IN Miss Lawless’s monograph on Maria Edgeworth,1 literary appreciation or criticism has a smaller part than in most of the volumes of the series to which it belongs. But as a biography the book is exceedingly attractive. The author has not depended solely on the Memoir of Richard Lovell Edgeworth and the charming letters of his daughter, rather carelessly edited by Mr. Hare. We get new and welcome glimpses of Mrs. Edgeworth’s privately printed memoirs — will that book always be withheld from the public ? — and also letters now for the first time published, and all of them well worth publication. The personality of the writer is agreeably felt throughout the work, which we are sure was done with love, and so wins the gratitude of other lovers of its subject. She chooses to consider Miss Edgeworth especially as an Irish novelist, regretting that as such her early associations should have been English. Miss Lawless is right beyond cavil in thinking Castle Rackrent the most perfect of the Edgeworth novels, — would it have been so good had its author not been able to look at that house and its history somewhat from the outside? Perhaps to an American, to whom Hibernian and Celtic are usually synonymous terms, an Anglo-Irish family like the Edgeworths seems English — with perhaps a difference.
With reason Miss Lawless bemoans the supervision which the benevolent autocrat of Edgeworthstown exercised over his daughter’s work, holding him largely responsible for the didactic strain too aggressively evident in some of her best tales. But we find the real Maria in her letters, impulsive, warm-hearted, keeneyed, humorous; which qualities, united to good sense and high principles, must have been potent factors in the making of that astonishingly happy and harmonious family life which causes the record of the Edgeworth household to seem almost Utopian. Indeed the master thereof might well regard his educational system with complacency, when he could say of his big, hospitable house with its succession of “mothers" and its score of children, “I do not think one tear per month is shed here, nor the voice of reproof heard.’ But, alas, to extend that incomparable system to the outer world, his admonitory voice is too often heard in his daughter’s works. If an unappreciative world resents his attitude as mentor to an infinitely better writer than himself, it must be owned that he exercised a fascination, as well as an authority, which we can hardly understand. Why did the lovely Honora Sneyd, reports of whose beauty and charm still move us after more than a century, love the just widowed young philosopher rather than Major André? And her successors, only less charming, and the troop of clever, adoring children, what spell held them all ? No one has suggested better answers to these questions than this latest biographer. Her traditional as well as present knowledge of Ireland makes her criticisms of the Irish tales especially valuable. As for the others, she expresses with delightful candor her likes and dislikes, doing partial — not quite full — justice to the children’s stories, which still have so much vitality in them, and noting the excellent sketches from fashionable life in one and another novel. In a rather summary manner she dismisses the comments of Mrs. Edgeworth on the feelings of Maria towards her Swedish suitor, M. Edelcrantz, though frankly owning that the writer was unquestionably in a position to know the actual facts, — and we may venture to add, was likely to report them accurately. Nothing could be more sympathetic than the account of the intercourse of Miss Edgeworth and Scott, an account vivified by letters heretofore unpublished, as is the animated sketch of the closing years of a long, happy, beneficent life.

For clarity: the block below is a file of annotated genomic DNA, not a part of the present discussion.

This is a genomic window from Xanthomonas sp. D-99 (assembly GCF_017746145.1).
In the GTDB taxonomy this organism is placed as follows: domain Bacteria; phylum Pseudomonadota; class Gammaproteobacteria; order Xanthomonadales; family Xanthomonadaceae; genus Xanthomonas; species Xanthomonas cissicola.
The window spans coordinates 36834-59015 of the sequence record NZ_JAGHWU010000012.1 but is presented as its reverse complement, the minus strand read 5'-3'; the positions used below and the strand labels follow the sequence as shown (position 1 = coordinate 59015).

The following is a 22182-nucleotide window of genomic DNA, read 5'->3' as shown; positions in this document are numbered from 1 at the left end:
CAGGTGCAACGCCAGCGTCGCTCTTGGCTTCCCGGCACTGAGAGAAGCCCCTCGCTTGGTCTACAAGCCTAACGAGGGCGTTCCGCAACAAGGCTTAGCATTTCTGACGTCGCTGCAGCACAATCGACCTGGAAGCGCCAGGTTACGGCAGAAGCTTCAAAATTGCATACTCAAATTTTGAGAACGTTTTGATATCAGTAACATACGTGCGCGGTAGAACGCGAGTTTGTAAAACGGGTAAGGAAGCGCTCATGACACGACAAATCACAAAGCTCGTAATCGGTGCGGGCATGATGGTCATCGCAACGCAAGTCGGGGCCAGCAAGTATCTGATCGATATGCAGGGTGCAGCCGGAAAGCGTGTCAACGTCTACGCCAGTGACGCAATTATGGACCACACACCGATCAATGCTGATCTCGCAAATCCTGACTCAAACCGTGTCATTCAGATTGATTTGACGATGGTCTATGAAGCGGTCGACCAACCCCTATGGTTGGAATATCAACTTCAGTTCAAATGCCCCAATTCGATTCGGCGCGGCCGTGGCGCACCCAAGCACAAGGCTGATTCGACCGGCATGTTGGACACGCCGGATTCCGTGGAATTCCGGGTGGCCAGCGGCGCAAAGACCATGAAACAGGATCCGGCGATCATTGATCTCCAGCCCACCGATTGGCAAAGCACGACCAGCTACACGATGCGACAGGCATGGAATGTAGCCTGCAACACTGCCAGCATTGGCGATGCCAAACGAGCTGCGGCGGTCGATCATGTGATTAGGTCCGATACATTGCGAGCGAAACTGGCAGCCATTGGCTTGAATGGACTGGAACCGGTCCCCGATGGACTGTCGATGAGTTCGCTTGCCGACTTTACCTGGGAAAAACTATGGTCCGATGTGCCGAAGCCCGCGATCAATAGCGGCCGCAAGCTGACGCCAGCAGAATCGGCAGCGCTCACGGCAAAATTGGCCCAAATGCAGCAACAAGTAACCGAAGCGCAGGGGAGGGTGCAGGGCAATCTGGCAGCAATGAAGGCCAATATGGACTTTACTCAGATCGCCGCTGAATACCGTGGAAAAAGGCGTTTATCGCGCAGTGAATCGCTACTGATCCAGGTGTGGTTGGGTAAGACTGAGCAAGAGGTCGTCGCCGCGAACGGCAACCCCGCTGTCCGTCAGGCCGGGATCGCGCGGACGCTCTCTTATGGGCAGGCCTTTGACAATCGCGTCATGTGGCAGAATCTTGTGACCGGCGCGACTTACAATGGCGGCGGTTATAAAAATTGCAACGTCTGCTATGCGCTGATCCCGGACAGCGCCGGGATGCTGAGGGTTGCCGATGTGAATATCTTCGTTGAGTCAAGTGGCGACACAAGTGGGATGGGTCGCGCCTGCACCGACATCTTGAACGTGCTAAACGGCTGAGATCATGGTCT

It seems that the only authentic portrait of Miss Edgeworth is in the drawing by Adam Buck, in which she is one of the principal figures in a large family group. An imaginary picture, “made in America” long ago, reappears from time to time, — a fictitious portrait apparently having the persistent vitality of other printed falsehoods. Has not an equally fanciful picture of Jane Austen been produced more than once of late in American periodicals? one bearing no resemblance whatever to her true portrait, and dressed in the mode of 1835, which it need not be said differs in every detail from anything worn by mortal woman in Miss Austen’s lifetime. The artist who drew the “portrait” of Miss Edgeworth did not go so far astray as this.
- Maria Edgeworth. By the Hon. EMILY LAWLESS. English Men of Letters Series. New York : The Macmillan Co. 1904.↩